Priceline's Co-Founder Explains the Secret to a Successful Startup

Scott Case launched a billion-dollar business. Now he's trying to help others do the same as head of Startup America Partnerships.

Scott Case (arms raised) celebrates Startup America on Wall Street (National Journal)

When a roster of superstar entreprenuers joined Barack Obama at the White House in early 2011 to launch the Startup America Partnership, it was with the intent of creating an initiative that would encourage the development of new companies and create jobs. The effort, which operates independently as a non-profit, helps connect startups with mentors, investors, and each other. It's now a network of some 13,000 startups in 32 regions across the United States.

National Journal's Sophie Quinton recently sat down with Startup America Partnership CEO Scott Case to learn more about how local leaders and national policymakers can help big ideas take off. Case should know: he was the founding chief technology officer of Priceline, the online travel deal company that hit a billion dollars in annual sales over less than two years. Edited excerpts follow.

How does a startup differ from a small business? 

We focus on high-growth startups, so there are a few key differences. One is just a matter of ambitions. We often talk about startups being launched by founders, whereas the owners of small businesses are...owners! It's a different set of expectations for yourself. Startups are focused on topline growth early, versus profitability. If you're starting a small business for which you need to generate income right out of the gate, you have a different set of criteria. We also tend to focus on companies that are less than five years old. It's really that early stage in growth.

At the very highest level, of course, the categories are probably the same: we've got to figure out how to get more customers, what kind of capital we're going to need, how to find great talent for what we do.

How can local leaders help startup communities grow? Can there even be one answer to that question? Des Moines, Iowa and New York City are both full of startup activity, but those places have different strengths.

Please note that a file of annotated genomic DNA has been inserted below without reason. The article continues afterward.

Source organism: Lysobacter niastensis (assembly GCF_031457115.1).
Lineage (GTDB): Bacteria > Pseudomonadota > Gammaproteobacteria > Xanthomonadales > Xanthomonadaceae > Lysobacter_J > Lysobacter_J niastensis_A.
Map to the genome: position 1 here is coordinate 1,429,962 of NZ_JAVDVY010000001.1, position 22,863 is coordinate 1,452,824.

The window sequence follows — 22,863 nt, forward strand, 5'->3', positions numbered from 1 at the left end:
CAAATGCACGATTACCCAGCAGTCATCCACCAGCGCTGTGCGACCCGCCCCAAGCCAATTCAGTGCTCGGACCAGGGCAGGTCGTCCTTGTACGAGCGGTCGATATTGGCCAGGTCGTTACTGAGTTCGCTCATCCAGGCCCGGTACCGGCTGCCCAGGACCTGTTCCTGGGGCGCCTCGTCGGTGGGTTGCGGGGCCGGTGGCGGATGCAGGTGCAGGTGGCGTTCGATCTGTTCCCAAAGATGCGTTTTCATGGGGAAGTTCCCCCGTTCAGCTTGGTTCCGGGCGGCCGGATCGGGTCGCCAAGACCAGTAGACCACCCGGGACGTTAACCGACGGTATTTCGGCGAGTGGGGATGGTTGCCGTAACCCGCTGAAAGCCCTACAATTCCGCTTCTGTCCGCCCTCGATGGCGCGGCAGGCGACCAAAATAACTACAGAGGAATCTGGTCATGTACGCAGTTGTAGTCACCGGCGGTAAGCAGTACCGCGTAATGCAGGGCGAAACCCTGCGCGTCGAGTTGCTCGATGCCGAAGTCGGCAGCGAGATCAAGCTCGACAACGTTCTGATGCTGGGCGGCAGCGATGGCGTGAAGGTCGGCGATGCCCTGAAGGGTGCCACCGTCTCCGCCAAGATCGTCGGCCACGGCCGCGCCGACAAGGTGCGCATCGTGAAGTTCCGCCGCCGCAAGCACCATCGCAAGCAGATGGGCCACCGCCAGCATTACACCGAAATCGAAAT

The key is engaging entrepreneurs in two categories: people who are actually building high-growth businesses today, and people who have had some success and who are committed to growing the community. Once you have that core group of people, it doesn't matter where they are, if they're in Des Moines or in New York.

The scale may be different, but the challenge is the same: how do you bring entrepreneurs together and let them set the tone for what's possible? Investors have nothing to invest in if there aren't entrepreneurs. Universities can't partner unless there are entrepreneurs. The local government can do all it wants, but if you don't have inspired entrepreneurs, it doesn't matter what you do — you're not going to inspire growth.

Then you take it to the next level. Imagine all those startup communities connected across the country. How quickly can you get to the right people in Dallas, L.A., Nashville? That's happening now. That wasn't happening two, three, four years ago.

Since Startup America Partnership launched, it's shifted from connecting businesses with discounts on goods and services to connecting people with each other. Did something happen to inspire that change?

When we first started, we were focused on helping as many startups as directly as possible. So we partnered with some fantastic companies that pulled together some great resources, and the response from startups was strong. But as we started working with the startup community, a consistent theme kept coming up, which in retrospect was obvious: as valuable as providing some direct resources and tools to them was, the real asset was anything that got them better connected.

The aha! moment was realizing things like, entrepreneurs were feeling compelled to move to Silicon Valley, because everybody around you there is doing the same kind of stuff. The crucible of those relationships helps strengthen the company. That's probably true for all businesses-- there are rotary clubs, chambers of commerce, all kinds of small business groups. But a lot of those forums aren't the right ones if you're starting a high-growth company.

What's a piece of advice that you often give entrepreneurs?

There are probably two key things. The first is: invest as much time in strengthening your network as you do in product development and customer development. That's not necessarily going to networking events. It's more about being thoughtful about creating relationships early on. It's much more likely that I'm going to introduce you to someone who could be helpful to your company if I've known about your company for three months than if you reach out to me cold and say, I've got this startup.

Number two is focus. Many entrepreneurs suffer from shiny-object syndrome. They've got so many opportunities. They'll say, "I've got five revenue streams!" and I'll say to them, "Build one."

What can the federal government do to help startups? 

Most importantly, policymakers can listen carefully to the entrepreneurs themselves. If you're a member of Congress, oftentimes you don't even know where the startups are. They're three stories up, with three people in an office, building some unbelievable software, or using desktop 3D printing to create prototypes of some new technology, or they may be out reimagining agriculture, but not on a hundred thousand-acre farm. They'll tell you what they need. It's oftentimes not the things you think.